“Man of Distinction,” Michael Shaara, 1956 — Once upon a time, Thatcher Blitt was forgettable, as liable to be forgotten as any other businessman who doesn’t associate himself with a man of fame. However, at 25 Blitt realized that new technology could make it possible to trace one’s genetic ancestry, and now he’s building a corporate empire based on the average person’s desire to associate with greatness. Everyone has a father, Blitt realizes, and thus is possibly connected to someone of distinction–and everyone is vain or curious enough to want this. Genealogy Inc. is born with the slogan: “An ancestor for everyone.” A number of years pass before he has the itch to trace his own lineage. “Who am I?” He suddenly demands of his staff. His staff desperately searches, going back farther and farther, but there is no one of distinction in Blitt’s past. Blitt is enraged and he fires his first researcher. A second team traces his lineage back to the original first fathers, to the common humanity of man, but Blitt is hardly satisfied. Everyone has that, he realizes dismally. In fact, due to his own insistence, Blitt now has the distinction of being the only man born of totally unremarkable parentage.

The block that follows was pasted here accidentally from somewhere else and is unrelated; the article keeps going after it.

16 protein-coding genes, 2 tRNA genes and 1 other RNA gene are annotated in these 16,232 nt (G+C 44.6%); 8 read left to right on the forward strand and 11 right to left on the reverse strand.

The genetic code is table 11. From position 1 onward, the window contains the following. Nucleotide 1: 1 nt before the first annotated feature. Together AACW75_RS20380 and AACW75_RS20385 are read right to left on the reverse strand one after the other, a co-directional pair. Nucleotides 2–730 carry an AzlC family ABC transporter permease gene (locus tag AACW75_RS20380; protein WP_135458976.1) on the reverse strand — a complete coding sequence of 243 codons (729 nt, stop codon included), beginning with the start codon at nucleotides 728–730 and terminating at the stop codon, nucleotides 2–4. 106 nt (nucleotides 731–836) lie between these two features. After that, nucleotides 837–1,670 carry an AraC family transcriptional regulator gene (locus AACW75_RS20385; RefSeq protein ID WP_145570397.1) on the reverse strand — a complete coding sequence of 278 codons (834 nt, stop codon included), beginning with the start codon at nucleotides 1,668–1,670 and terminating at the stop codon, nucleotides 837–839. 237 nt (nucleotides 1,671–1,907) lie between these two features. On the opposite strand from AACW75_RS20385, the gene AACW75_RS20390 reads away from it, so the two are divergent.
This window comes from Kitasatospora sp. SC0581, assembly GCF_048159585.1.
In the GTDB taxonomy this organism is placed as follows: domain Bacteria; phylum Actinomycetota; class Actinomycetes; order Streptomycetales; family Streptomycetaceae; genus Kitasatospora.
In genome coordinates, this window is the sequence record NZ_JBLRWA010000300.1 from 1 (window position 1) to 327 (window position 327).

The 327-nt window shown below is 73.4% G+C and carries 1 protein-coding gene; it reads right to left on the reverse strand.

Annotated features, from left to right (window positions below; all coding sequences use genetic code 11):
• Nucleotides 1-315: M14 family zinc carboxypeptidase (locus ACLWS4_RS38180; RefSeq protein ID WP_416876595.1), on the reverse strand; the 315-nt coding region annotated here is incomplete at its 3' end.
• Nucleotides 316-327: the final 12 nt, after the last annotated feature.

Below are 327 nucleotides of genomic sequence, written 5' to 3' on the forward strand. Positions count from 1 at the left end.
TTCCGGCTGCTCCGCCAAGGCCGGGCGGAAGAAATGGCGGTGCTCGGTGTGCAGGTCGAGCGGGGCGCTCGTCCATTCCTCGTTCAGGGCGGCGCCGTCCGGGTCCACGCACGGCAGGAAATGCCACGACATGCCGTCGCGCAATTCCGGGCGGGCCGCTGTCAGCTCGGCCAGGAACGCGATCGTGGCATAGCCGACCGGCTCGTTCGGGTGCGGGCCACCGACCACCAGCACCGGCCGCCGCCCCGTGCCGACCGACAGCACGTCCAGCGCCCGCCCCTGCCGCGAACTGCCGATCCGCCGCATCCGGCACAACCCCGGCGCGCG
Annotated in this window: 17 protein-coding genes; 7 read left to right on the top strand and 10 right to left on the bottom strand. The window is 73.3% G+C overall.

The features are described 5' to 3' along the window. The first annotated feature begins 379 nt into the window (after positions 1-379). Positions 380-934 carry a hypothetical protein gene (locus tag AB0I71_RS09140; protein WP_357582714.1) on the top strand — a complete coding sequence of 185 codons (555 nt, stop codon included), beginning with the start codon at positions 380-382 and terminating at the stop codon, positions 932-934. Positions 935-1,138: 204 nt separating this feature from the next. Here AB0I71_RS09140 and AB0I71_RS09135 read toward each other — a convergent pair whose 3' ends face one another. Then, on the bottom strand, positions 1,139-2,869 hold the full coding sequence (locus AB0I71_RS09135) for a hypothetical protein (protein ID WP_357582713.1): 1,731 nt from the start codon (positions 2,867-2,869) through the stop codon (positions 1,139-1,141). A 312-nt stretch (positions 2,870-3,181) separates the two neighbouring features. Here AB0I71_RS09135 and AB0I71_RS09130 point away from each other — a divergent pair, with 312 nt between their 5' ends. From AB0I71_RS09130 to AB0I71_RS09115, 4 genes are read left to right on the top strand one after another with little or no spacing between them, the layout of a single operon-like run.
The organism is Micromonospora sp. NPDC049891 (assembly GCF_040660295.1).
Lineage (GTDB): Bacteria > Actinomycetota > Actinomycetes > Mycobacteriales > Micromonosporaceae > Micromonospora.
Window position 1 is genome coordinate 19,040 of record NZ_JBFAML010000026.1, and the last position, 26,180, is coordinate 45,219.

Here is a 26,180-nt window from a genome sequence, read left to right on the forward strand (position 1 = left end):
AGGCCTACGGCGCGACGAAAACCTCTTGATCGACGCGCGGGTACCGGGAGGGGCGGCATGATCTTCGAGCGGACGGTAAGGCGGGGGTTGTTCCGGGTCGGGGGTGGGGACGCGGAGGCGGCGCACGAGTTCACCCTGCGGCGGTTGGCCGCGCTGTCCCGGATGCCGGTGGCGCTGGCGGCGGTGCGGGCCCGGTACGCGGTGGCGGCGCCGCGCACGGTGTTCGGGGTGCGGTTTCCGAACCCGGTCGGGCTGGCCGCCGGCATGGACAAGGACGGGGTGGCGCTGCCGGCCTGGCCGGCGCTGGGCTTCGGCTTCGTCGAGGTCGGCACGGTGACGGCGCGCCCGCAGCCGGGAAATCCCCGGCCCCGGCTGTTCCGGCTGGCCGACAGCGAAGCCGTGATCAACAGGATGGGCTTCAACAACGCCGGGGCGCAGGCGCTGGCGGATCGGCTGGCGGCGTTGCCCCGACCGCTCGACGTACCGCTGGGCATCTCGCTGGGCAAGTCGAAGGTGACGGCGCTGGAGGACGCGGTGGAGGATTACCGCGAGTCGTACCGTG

Comments: Themes include hubris, genetic determinism, identity through family. Read in The Fourth Galaxy Reader. Compare with Greg Egan’s “Mitchondrial Eve” (1995). The story doesn’t consider tracing ancestry through the mothers, implying there are no “famous” women to be found.
Author: Wikipedia: “Michael Shaara (June 23, 1928 – May 5, 1988) was an American writer of science fiction, sports fiction, and historical fiction.”